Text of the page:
We were so ridiculously busy on my 13th mets anniversary that I didn't get to blog about it all yet.
I decided to hold a big party, and invited 87 people to attend. I didn't even realize I was that friendly with so many people! About 35 folks showed up, which is a great amount for our backyard to hold.
I strung some lights we normally only use in the sukkah, and put them along the deck railing the way my niece Dana did at my 5th metsiversary. Rik moved the heavy table and chairs off the deck and onto the grass. S and her daughter L pulled out all our folding chairs and gave them a wash and some, a scrub (which they desperately needed). They also pulled all the tomato plants off the plastic table and gave that a wash too. Such excellent helpers!
Rik arranged everything into an arc, put chairs around the tables. Someone moved the Radost bench out of its housing in our garage and put more chairs facing it. I found tablecloths and put out tea lights in holders. Sadly, it was cool and windy that evening and the candles blew out right away. Next time I'll listen to S and ask to borrow the battery-powered ones from Radost.
D brought her longer folding table and many friends squeezed the incredible amount of chocolate desserts which people brought for potluck. Thanks especially to G and D for bringing an enormous
cheese platter which all enjoyed. Yes J, I still have your delicious cheese which those foodies would have devoured in seconds.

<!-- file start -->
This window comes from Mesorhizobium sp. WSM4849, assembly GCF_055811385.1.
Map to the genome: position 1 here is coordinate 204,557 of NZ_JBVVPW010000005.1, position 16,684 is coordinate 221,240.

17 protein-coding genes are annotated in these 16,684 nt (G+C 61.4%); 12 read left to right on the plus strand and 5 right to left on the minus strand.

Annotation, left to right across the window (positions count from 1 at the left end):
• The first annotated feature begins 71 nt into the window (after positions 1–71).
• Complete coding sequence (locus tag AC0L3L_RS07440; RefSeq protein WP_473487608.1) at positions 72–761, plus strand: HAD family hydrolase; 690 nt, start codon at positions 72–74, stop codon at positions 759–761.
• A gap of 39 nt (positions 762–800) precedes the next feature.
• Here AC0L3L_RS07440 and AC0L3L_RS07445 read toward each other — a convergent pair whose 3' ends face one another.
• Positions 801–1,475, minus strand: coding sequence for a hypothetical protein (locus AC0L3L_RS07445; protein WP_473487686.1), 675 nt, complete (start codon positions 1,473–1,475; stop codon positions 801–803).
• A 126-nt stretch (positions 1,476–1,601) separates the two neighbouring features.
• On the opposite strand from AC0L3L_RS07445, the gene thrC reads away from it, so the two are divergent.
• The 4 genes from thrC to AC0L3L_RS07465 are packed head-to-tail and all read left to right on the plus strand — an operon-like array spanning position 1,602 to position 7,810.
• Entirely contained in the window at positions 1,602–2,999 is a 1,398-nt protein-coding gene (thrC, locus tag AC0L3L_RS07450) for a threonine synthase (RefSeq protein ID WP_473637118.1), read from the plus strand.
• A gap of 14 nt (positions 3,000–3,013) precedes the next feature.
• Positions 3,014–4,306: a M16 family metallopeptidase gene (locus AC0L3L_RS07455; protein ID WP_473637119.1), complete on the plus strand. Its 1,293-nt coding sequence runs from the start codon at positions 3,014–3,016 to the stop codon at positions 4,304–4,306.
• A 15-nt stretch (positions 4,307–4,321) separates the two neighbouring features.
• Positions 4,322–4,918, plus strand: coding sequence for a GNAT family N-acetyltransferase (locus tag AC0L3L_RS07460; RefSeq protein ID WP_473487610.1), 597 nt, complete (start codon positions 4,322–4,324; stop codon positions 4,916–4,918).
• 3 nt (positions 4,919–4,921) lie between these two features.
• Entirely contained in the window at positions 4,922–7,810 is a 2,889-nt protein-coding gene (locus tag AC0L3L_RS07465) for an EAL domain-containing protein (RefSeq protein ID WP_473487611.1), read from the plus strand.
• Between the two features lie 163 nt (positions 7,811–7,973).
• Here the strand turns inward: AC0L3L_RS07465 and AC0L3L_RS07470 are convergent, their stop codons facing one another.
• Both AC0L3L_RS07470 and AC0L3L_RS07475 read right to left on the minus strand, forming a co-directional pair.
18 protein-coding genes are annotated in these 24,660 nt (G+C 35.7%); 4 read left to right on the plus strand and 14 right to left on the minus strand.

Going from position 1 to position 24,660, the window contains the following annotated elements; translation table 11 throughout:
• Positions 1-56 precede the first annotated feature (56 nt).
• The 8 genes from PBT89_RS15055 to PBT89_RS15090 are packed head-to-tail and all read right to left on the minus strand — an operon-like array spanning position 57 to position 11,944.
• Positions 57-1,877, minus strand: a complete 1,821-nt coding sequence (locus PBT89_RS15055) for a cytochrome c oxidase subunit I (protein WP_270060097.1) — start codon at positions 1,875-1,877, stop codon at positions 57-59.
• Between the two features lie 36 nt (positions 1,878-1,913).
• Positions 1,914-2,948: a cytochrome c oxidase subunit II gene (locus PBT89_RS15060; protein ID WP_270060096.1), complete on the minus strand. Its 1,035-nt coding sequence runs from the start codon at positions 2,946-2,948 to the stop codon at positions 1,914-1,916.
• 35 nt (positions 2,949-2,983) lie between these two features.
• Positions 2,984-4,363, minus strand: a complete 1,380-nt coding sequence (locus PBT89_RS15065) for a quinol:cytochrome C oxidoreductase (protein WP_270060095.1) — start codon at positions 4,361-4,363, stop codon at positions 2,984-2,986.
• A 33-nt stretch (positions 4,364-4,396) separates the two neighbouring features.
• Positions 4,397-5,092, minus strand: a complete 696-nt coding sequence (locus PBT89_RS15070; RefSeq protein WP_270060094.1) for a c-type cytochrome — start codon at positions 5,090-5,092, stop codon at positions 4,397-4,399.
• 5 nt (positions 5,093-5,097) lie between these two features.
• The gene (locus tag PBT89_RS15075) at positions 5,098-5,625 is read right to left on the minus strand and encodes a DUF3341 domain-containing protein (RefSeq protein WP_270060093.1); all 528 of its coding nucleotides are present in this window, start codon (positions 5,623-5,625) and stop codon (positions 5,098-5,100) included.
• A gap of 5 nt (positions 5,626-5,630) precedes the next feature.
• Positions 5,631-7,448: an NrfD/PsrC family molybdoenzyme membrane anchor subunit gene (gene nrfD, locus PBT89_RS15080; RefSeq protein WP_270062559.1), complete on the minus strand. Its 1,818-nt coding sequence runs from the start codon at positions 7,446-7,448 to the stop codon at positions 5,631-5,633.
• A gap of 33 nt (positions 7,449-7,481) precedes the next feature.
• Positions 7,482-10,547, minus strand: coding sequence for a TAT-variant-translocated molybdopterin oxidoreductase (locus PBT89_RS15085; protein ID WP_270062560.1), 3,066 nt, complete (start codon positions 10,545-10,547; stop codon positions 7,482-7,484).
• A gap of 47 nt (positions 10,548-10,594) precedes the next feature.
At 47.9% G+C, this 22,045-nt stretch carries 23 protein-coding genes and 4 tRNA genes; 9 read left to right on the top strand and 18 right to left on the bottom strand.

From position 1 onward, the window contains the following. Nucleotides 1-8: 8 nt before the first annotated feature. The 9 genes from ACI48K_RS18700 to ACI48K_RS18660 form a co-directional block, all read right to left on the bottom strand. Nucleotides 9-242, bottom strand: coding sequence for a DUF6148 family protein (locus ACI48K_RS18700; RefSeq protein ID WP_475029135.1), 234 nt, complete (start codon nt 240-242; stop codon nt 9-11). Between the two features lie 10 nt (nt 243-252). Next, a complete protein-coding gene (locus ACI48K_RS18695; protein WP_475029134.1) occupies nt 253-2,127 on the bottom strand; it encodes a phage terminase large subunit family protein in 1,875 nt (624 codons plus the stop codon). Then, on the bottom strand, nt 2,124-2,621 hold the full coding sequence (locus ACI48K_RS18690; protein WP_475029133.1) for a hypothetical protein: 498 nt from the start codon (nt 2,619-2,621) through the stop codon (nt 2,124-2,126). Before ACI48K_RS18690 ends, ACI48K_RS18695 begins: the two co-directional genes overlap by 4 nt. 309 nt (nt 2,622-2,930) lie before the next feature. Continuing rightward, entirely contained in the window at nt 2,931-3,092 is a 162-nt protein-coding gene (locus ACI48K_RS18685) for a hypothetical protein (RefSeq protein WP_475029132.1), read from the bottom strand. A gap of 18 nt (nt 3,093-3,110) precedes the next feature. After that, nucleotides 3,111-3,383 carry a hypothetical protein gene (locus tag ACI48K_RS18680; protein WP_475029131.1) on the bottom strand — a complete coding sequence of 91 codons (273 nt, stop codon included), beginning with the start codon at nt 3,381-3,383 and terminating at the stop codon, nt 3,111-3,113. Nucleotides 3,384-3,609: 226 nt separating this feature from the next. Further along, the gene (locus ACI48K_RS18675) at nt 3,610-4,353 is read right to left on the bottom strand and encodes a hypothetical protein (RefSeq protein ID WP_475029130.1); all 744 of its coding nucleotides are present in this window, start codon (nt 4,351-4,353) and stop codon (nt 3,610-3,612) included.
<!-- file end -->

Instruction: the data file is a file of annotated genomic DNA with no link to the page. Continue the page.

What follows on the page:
There was also ice cream (even some Graeter's, my hometown favorite from Cincinnati, now in QFC stores here); wine; lemonade (in case it got hot - feh); fruit; you name it. Mostly chocolate thought. My friends know me well. And I sent food home with as many people as would take (don't worry R: I saved your cake for me!)
The dogs were wild. At least Bob had the sense to lie down in his crate after he barked at everyone. Boychik tried to eat all the chocolate and was a huge annoyance, but it was better to pat him away from the table than listen to him whine from somewhere in the house. I think.
A true highlight came when D and C said a few words of Torah. I had never thought to bring this part of Judaism to my celebrations before, but given that this was my cancer "bat mitzvah," it seemed appropriate. I had asked them to speak that night, and I've asked them if I may share their words on my blog. Update soon.
I said my thanks to all, to Dr G, and to the universe for giving me so many loving friends and family and years to spend with them. I go t a little ferklemt (that means teary-eyed) and then I blew my annual Bronx cheer to cancer. Also known as a "raspberry," I had to teach some folks who weren't native New Yorkers. You can imagine the sound we made.
To top things off, we made a toast and G and W, who recently were in a production of Fiddler on the Roof, led us all in the famous song from that show "To Life! To Life! L'chaim!"
I try hard to only blow a Bronx cheer on August 20th. The rest of the year I say to my cancer, you can live with me but you have to behave. It hasn't been very "have" lately (more on that soon), but we're giving it the big meds to quiet things down. So far, so good.
Back to the party: D brought her tambura and K his violin and gave an impromptu concert. When D started to play Evo bank Cigane moj, I thought to myself "I know that song!" Of course I did - D let me sing it in a concert a few years ago, the Passover when I dislocated my left elbow. I just had to sing with them. Thankfully D had brought the words.
So there was music, dancing, and eating, hugging and kissing and laughter. In short, it was a fantastic way to celebrate 13 years of living with mets.
L'chaim to all of us -- until 120 years! עד מאה ועשרים שנה; in Yiddish "Biz Hundret un Tsvantsig"